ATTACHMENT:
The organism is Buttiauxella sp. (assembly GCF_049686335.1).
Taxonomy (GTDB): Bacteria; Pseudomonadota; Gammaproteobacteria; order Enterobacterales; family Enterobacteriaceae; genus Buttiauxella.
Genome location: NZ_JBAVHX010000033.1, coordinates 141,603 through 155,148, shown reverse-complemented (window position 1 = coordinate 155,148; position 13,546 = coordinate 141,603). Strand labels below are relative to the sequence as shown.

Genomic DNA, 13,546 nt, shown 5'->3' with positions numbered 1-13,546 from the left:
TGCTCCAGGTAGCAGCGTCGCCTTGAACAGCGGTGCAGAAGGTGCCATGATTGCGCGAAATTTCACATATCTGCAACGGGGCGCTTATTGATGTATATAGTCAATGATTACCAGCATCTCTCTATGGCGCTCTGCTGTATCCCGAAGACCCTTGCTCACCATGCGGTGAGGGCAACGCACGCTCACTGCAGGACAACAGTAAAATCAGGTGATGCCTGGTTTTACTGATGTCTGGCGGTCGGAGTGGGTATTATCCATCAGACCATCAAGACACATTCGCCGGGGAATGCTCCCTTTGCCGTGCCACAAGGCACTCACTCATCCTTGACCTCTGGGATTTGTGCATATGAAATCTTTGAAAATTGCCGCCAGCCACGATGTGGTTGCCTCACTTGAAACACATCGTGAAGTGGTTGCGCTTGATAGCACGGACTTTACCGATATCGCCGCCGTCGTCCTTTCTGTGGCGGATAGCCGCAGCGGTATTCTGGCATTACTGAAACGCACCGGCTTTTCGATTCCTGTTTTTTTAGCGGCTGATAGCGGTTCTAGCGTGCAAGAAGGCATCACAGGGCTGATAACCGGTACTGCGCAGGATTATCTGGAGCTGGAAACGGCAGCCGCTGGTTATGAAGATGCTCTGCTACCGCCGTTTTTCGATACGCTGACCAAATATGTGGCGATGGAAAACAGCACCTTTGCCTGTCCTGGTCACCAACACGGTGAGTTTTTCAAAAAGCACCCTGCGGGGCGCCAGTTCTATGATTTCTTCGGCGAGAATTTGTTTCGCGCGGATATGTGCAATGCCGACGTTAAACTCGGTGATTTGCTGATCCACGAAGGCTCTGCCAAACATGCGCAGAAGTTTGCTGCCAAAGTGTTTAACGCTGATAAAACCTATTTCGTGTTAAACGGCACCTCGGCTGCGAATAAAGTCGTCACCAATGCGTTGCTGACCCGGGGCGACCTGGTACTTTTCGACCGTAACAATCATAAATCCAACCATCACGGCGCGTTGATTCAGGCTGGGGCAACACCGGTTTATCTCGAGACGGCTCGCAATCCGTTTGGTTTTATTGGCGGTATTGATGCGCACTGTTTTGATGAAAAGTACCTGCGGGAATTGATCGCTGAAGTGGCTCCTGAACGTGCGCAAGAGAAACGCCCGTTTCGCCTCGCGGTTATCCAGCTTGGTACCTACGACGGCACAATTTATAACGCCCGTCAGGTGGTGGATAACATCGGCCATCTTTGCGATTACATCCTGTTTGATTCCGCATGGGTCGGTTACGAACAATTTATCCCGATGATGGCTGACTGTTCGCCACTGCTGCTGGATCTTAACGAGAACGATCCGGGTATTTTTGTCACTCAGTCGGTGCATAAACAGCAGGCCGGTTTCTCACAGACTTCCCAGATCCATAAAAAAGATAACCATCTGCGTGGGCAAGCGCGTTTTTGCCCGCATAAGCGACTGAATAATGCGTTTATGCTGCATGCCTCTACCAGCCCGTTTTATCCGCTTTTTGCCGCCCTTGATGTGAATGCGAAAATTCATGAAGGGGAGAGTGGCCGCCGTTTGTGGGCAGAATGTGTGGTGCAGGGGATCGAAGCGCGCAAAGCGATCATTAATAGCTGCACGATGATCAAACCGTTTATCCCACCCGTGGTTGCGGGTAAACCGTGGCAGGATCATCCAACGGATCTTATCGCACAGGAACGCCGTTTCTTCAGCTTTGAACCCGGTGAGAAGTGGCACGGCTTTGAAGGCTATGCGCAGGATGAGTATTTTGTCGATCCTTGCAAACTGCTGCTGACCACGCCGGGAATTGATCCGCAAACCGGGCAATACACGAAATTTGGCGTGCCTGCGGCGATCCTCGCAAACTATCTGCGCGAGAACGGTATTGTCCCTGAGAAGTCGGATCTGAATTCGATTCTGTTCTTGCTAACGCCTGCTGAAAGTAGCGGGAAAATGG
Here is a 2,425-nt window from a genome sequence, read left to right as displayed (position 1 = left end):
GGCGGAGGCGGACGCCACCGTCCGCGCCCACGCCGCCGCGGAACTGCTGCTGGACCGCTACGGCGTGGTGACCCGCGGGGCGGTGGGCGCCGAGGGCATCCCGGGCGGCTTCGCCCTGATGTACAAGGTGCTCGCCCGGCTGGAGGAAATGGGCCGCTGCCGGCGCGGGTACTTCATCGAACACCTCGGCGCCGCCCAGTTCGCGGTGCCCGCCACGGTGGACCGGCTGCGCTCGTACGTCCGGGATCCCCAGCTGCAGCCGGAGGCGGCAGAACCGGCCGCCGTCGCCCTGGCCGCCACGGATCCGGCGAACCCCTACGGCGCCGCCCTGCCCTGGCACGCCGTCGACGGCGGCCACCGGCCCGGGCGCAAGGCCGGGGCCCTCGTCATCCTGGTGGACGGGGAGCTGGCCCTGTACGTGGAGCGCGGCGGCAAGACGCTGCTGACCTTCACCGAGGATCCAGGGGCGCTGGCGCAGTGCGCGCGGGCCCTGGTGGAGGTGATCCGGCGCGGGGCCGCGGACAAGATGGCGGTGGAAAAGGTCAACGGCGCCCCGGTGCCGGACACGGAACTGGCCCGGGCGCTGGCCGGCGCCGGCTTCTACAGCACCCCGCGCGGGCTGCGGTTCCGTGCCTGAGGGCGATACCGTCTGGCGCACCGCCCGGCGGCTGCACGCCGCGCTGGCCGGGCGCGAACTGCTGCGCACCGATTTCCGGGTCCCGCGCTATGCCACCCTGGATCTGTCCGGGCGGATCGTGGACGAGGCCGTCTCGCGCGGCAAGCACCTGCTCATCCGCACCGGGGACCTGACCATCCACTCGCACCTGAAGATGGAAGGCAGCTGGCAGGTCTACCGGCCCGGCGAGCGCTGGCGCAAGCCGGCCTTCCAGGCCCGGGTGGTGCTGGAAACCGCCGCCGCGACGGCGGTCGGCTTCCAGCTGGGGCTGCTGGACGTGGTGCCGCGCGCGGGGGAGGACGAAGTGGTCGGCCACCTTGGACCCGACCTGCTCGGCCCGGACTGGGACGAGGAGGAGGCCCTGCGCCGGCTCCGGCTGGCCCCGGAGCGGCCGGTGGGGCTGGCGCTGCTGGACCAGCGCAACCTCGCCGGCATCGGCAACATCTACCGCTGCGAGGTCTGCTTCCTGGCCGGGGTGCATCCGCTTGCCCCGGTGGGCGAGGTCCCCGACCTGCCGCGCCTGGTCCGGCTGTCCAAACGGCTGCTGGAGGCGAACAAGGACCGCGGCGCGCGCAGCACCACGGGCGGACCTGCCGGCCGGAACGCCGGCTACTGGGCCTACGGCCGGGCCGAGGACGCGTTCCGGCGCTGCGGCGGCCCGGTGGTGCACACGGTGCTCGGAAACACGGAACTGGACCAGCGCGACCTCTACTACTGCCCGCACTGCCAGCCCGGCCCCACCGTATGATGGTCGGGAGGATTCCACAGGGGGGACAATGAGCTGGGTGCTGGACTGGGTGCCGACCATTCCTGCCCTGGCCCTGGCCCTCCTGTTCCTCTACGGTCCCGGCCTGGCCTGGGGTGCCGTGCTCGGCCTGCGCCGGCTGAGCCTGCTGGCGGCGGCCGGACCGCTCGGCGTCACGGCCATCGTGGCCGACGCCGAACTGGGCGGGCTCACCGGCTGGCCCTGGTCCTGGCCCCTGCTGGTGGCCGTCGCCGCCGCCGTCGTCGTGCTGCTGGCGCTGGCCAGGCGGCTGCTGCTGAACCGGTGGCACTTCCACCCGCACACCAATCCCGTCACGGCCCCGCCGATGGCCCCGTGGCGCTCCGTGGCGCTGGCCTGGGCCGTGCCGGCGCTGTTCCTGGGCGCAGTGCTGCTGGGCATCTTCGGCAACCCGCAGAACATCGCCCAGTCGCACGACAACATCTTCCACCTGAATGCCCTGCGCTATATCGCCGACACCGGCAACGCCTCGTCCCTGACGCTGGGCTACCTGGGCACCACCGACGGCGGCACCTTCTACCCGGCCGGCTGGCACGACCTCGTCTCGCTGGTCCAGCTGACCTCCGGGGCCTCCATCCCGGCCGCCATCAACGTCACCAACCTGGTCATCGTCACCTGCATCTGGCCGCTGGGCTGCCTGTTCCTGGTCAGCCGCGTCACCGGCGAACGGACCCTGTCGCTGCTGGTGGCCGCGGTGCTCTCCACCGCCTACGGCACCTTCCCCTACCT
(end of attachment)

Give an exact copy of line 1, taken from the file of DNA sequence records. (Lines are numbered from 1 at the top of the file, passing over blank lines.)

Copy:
The organism is Buttiauxella sp. (assembly GCF_049686335.1).